If the Christian is to live above his fears and above his feelings, he must learn the art of seeing his life in the light of its last chapter. Well did a good old Puritan say, 'He who rides to be crowned cares not about the rain.' We are riding to be crowned with Christ. We ride on the King's Highway towards privileges which beggar all our thoughts. If our path is rough and the weather rainy, it cannot spoil our hope of sitting on Christ's throne at last, of 'judging angels' (1 Corinthian 6:3), of 'seeing God' (Matthew 5:8) and of walking with Christ 'in white' (Revelation 7:9).
There are good and wise reasons why the God who predestinates his elect to such mega-blessings as the above should see fit to put them in this life through such varied and harsh trials on the way to them. No comfort is like the comfort that comes after trouble, and no rest is like the rest we have after toil. So will the saint's everlasting rest be to him when he gets to the end of them all and falls asleep in Jesus. 'He shall enter into peace: they shall rest in their beds, each one walking in his uprightness' (Isaiah 57:2).
Though for a short season Rachel must weep for her children as they pass through the valley of the shadow of death here below, she will at last know why the Lord has said,
Refrain thy voice from weeping, and thine eyes from tears: for thy work shall be rewarded ... And there is hope in thine end, saith the Lord, that thy children shall come again to their own border.
When Job said to his wife, 'Shall we receive good at the hand of God, and shall we not receive evil?' (Job 2:10), he was still ignorant of the good which the Lord planned to do him in this life. He spoke by faith, knowing that God can do us more good by our sufferings and miseries than by our outward blessings. Job's miseries and sufferings had still to intensify before he got his eventual comfort, but his soul retained its grasp of the moral purpose in a believer's afflictions: 'But he knoweth the way that I take: when he hath tried me, I shall come forth as gold' (Job 23:10).
It is not an accident that spiritual eminence is closely related to sanctified affliction. God sharpens our souls on the grind-stone of pain and disappointment. Joseph's feet were in fetters; the iron went into his soul (Psalms 105:18). These experiences were preparatory to his later eminent service to God and to his generation.
Hannah's early disappointment served the same moral purpose. When God later dried her eyes, she saw a divinely-wise method in God's dealings:
The Lord killeth and maketh alive: he bringeth down to the grave, and bringeth up. The Lord maketh poor, and maketh rich: he bringeth low, and lifteth up. He raiseth up the poor out of the dust, and lifteth up the beggar from the dunghill, to set them among princes, and to make them inherit the throne of glory.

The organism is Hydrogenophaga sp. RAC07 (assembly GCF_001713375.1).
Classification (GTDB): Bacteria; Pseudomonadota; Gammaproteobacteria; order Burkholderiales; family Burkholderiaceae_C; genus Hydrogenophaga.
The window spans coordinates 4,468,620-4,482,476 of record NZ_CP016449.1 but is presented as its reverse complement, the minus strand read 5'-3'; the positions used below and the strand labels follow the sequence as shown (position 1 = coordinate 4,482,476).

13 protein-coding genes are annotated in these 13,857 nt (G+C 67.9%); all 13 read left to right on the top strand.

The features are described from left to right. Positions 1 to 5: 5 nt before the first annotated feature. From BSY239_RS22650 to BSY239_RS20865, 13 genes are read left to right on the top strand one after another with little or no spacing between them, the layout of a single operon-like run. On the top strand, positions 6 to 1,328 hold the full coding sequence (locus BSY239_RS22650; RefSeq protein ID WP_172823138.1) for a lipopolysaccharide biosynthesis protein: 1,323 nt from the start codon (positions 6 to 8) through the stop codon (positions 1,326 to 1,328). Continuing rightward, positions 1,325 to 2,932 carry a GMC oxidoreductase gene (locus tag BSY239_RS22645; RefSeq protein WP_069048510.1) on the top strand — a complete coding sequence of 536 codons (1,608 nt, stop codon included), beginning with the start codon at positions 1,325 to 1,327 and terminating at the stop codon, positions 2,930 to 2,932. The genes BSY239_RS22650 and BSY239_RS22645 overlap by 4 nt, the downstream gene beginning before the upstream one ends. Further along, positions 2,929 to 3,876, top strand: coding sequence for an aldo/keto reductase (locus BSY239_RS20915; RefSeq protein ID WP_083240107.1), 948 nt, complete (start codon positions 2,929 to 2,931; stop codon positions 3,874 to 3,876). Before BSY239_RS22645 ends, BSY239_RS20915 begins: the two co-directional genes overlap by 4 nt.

1 Samuel 2:6-8
God puts a thorn in the believer's nest to teach him how to fly upwards on the wing of prayer. Those who have little affliction have little prayer. The false and easygoing Christian prays like a parrot. His prayer begins in his throat. But the true Christian's prayer rises out of the depths of his soul. It is hot, volcanic and like lava. His prayers to God are super-heated by his trials. And they move mountains.
It is the method of Christ's preaching and of that of the apostles to remind their believing hearers of their second 'half-life'. We see the Saviour on the eve of his departure and of their world mission assuring them of their place in the everlasting 'mansions' at last (John 14:2).
Similarly, Paul comforts the Thessalonians in their persecutions with this glad prospect: 'It is a righteous thing with God to recompense tribulation to them that trouble you; And to you who are troubled rest with us, when the Lord Jesus shall be revealed from heaven with his mighty angels' (2 Thessalonians 1:6-7).
In the same way Peter lifts the eyes of the soon-to-be martyred believers of the Roman Empire to survey their unfading 'inheritance', shortly to be conferred upon them at the appearance of Jesus Christ (1 Peter 1:4).
The wrong way to live the Christian life is to look at the things which we now see, feel and suffer. Those who pity Christians because they have a bitter first 'half-life' do not see the crown of glory which they will shortly wear. The man who has a 'this-life-only' mentality will understandably discard the Christian faith at once as a bad bargain. 'If in this life only we have hope in Christ, we are of all men most miserable' (1 Corinthians 15:19). But this is a false assumption. There is to be a sounding of the great trumpet of God. There is to be a resurrection to eternal glory. The believer's sufferings and labours for Christ are not 'in vain' (1 Corinthians 15:58).
In God's glorious and good providence there is a correspondence between the first and second half of a believer's life. Moses saw it to be so all those many centuries ago:
Make us glad according to the days wherein thou hast afflicted us, and the years wherein we have seen evil.
The trials and tribulations of the 'first half' of our life are to be proportionately balanced by a comfort and a rest which correspond to them. Billy Bray knew it well when he exclaimed, 'God has given me sorrow with a teaspoon but comfort and joy with a ladle.'